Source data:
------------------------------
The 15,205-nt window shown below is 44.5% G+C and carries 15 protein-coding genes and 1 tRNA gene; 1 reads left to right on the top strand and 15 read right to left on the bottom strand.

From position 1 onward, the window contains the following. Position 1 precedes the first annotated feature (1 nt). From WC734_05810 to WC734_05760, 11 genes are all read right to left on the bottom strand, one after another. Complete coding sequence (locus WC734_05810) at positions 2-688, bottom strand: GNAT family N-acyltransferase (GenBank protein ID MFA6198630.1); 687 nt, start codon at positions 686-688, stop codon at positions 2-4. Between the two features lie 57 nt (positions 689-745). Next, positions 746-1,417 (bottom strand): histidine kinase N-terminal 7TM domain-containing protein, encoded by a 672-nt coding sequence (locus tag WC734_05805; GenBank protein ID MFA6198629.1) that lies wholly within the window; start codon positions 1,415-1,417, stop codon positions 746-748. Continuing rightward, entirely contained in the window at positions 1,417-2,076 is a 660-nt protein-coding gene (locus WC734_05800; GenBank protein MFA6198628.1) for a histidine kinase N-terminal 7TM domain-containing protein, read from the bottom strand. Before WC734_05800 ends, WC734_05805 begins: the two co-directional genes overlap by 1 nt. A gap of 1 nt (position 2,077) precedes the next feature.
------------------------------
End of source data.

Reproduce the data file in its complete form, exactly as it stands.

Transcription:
The 15,205-nt window shown below is 44.5% G+C and carries 15 protein-coding genes and 1 tRNA gene; 1 reads left to right on the top strand and 15 read right to left on the bottom strand.

From position 1 onward, the window contains the following. Position 1 precedes the first annotated feature (1 nt). From WC734_05810 to WC734_05760, 11 genes are all read right to left on the bottom strand, one after another. Complete coding sequence (locus WC734_05810) at positions 2-688, bottom strand: GNAT family N-acyltransferase (GenBank protein ID MFA6198630.1); 687 nt, start codon at positions 686-688, stop codon at positions 2-4. Between the two features lie 57 nt (positions 689-745). Next, positions 746-1,417 (bottom strand): histidine kinase N-terminal 7TM domain-containing protein, encoded by a 672-nt coding sequence (locus tag WC734_05805; GenBank protein ID MFA6198629.1) that lies wholly within the window; start codon positions 1,415-1,417, stop codon positions 746-748. Continuing rightward, entirely contained in the window at positions 1,417-2,076 is a 660-nt protein-coding gene (locus WC734_05800; GenBank protein MFA6198628.1) for a histidine kinase N-terminal 7TM domain-containing protein, read from the bottom strand. Before WC734_05800 ends, WC734_05805 begins: the two co-directional genes overlap by 1 nt. A gap of 1 nt (position 2,077) precedes the next feature.